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Pulse oximeter devices have a higher error rate in black patients

The analysis, of 10,789 paired test results from 1,333 white and 276 black patients hospitalized at the University of Michigan earlier this year, found that pulse oximetry overestimated oxygen levels 3.6% of the time in white patients, but got it wrong almost 12% of the time, or more than three times as often, in black patients.

In these patients, pulse oximeter measurements incorrectly indicated that the oxygen saturation level was between 92% and 96%, when in fact it was as low as 88% (results were adjusted for depending on age, gender and cardiovascular disease).

Oxygen levels below 95 percent are considered abnormal, so “a small difference in the pulse oximetry value within this 92 to 96 percent range could be the difference in deciding whether the patient is really sick or not. really sick, or need different treatment or not, ”Dr Sjoding said.

Another analysis of the study looked at a multi-hospital database to compare 37,308 similar matched test results from critical care patients who had been hospitalized at 178 medical centers in 2014 and 2015. This analysis, which did not was not adjusted, found similar deviations.

Dr Sjoding said he and his colleagues embarked on the study after hospitals in Ann Arbor, Mich., Which typically treat a predominantly white patient population, received a large influx of patients with Gravely ill Coviders from Detroit, many of whom were African American. “We started to see deviations with the arterial blood gases, and we didn’t know what to think about it,” he said.

He remembers reading an article in The Boston Review in August about racial disparities in the accuracy of pulse oximeter readings. The author of this article, Amy Moran-Thomas, became interested in the device after buying one when her husband was sick with Covid. She unearthed scientific papers published as early as 2005 and 2007 that reported inaccuracies in pulse oximeter readings in dark-skinned individuals at low levels of oxygen saturation.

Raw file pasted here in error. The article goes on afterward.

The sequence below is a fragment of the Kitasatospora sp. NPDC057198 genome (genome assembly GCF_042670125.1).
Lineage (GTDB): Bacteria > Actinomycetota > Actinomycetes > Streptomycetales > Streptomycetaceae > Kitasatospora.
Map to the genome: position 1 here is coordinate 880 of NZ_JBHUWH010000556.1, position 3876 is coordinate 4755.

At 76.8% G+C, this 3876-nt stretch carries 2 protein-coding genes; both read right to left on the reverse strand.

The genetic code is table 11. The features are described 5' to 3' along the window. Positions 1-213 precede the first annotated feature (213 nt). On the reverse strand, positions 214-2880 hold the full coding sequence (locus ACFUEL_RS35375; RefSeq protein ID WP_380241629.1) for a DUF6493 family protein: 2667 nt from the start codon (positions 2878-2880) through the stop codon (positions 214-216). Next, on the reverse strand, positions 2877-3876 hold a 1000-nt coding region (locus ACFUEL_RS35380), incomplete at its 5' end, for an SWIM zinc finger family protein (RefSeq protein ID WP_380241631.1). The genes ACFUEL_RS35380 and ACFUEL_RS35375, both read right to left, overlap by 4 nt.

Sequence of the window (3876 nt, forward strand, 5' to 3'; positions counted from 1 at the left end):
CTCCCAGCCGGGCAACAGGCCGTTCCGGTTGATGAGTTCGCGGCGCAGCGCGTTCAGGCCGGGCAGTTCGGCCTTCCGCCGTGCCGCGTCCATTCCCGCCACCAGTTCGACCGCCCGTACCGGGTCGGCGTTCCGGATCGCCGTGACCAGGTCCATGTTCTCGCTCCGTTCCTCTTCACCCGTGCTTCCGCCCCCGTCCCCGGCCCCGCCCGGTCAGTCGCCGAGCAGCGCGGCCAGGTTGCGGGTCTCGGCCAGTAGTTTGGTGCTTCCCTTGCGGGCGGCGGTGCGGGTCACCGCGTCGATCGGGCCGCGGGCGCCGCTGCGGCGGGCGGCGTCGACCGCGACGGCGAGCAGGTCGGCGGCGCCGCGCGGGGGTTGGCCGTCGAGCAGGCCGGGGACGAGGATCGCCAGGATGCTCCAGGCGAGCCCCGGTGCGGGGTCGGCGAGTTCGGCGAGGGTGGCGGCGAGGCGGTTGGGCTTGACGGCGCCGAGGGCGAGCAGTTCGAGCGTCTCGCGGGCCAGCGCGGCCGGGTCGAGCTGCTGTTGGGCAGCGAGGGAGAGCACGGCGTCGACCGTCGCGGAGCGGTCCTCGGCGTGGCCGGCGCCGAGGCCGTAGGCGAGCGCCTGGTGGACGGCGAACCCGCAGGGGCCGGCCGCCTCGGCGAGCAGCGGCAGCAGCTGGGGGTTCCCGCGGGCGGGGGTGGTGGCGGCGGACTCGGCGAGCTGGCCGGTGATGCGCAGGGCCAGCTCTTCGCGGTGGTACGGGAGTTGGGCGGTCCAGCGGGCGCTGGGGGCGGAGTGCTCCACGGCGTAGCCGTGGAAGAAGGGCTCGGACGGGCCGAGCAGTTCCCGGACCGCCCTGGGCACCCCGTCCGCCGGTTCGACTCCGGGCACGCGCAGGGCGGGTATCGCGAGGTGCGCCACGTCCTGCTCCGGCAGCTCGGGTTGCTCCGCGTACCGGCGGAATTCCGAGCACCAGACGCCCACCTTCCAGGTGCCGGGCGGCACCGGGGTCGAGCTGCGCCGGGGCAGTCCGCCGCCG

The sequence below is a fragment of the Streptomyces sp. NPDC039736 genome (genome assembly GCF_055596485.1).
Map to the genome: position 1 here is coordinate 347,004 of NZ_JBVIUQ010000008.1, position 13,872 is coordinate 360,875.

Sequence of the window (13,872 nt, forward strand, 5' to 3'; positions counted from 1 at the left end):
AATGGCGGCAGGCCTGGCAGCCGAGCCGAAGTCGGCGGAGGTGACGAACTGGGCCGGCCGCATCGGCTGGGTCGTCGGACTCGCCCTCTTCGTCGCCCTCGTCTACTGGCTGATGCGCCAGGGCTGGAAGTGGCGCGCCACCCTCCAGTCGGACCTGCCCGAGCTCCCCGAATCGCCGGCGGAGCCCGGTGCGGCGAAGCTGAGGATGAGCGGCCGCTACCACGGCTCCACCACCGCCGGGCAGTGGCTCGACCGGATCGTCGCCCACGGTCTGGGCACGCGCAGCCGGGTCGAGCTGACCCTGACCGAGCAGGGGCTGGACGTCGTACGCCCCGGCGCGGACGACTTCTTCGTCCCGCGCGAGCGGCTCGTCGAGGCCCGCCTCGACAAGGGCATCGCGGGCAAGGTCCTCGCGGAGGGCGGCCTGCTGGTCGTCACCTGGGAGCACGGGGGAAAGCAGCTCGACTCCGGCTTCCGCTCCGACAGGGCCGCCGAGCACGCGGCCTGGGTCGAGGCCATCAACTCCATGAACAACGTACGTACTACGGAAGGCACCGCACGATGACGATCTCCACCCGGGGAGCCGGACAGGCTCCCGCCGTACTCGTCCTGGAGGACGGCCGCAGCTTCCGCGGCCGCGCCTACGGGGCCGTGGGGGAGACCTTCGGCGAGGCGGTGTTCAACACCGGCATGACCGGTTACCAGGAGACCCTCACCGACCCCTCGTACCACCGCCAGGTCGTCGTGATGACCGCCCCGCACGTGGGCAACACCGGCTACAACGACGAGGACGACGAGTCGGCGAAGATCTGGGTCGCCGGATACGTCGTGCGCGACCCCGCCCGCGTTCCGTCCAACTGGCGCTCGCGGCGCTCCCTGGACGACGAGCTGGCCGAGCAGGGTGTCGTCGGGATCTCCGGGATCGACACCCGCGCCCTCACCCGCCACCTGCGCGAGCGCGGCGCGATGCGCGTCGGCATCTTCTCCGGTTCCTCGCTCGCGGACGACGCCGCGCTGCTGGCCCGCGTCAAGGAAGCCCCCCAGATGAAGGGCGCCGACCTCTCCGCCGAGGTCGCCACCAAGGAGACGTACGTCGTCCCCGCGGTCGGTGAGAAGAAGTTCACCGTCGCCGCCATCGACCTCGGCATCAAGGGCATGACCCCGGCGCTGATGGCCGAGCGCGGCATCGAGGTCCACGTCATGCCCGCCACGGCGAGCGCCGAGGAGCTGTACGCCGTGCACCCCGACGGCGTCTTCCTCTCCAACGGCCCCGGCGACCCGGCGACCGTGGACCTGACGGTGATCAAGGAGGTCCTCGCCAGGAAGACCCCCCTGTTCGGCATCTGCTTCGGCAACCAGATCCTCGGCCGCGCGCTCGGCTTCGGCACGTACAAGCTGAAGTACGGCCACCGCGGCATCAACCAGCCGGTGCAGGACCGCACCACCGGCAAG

Dr Sjoding and his colleagues decided to conduct a study using data that had already been collected during routine hospital care at the hospital. “What we were seeing anecdotally was exactly what we ended up showing in the last article, that on the monitor in the patient’s room the pulse oximeter read ‘normal’, but when we got blood gas arterial saturation on the gas was low, ”he says.

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Justice Kavanaugh corrects an error of opinion that has alarmed Democrats.

Justice Brett M. Kavanaugh corrected an error on Wednesday in an opinion he issued in a Supreme Court ruling that banned Wisconsin from counting mail-in ballots that arrive after election day .

The notice, released on Monday, alarmed Democrats, not only because of its implications for the election results in wobbly state Wisconsin, but also because they saw it as public support for the argument. President Trump’s unfounded claim that results mattered after November. 3 could be riddled with fraudulent votes.

Justice Kavanaugh wrote that while some states had changed their voting rules in response to the pandemic, others had not. He chose Vermont as an example of a state that had not changed its rules because of the coronavirus.

The ruling, made just over a week before the election, sparked a complaint from Vermont Secretary of State Jim Condos. He pointed out that the state had in fact changed its rules to accommodate voters worried about voting in person during a pandemic.

Mr Condos wrote to the court clerk and said Vermont made two key changes this year: all active registered voters received a ballot and prepaid envelope, and election officials were allowed to begin processing the ballots in the 30 days preceding until polling day.

“Vermont is not an exact comparison of Justice Kavanaugh’s claim,” he wrote.

Mr. Condos also posted a copy of the letter on Twitter saying, “When it comes to making decisions about the suffrage of American citizens, facts matter.”

As of Wednesday evening, Judge Kavanaugh’s opinion was changed to say Vermont and other states had not changed their “election deadline” rules in response to the pandemic.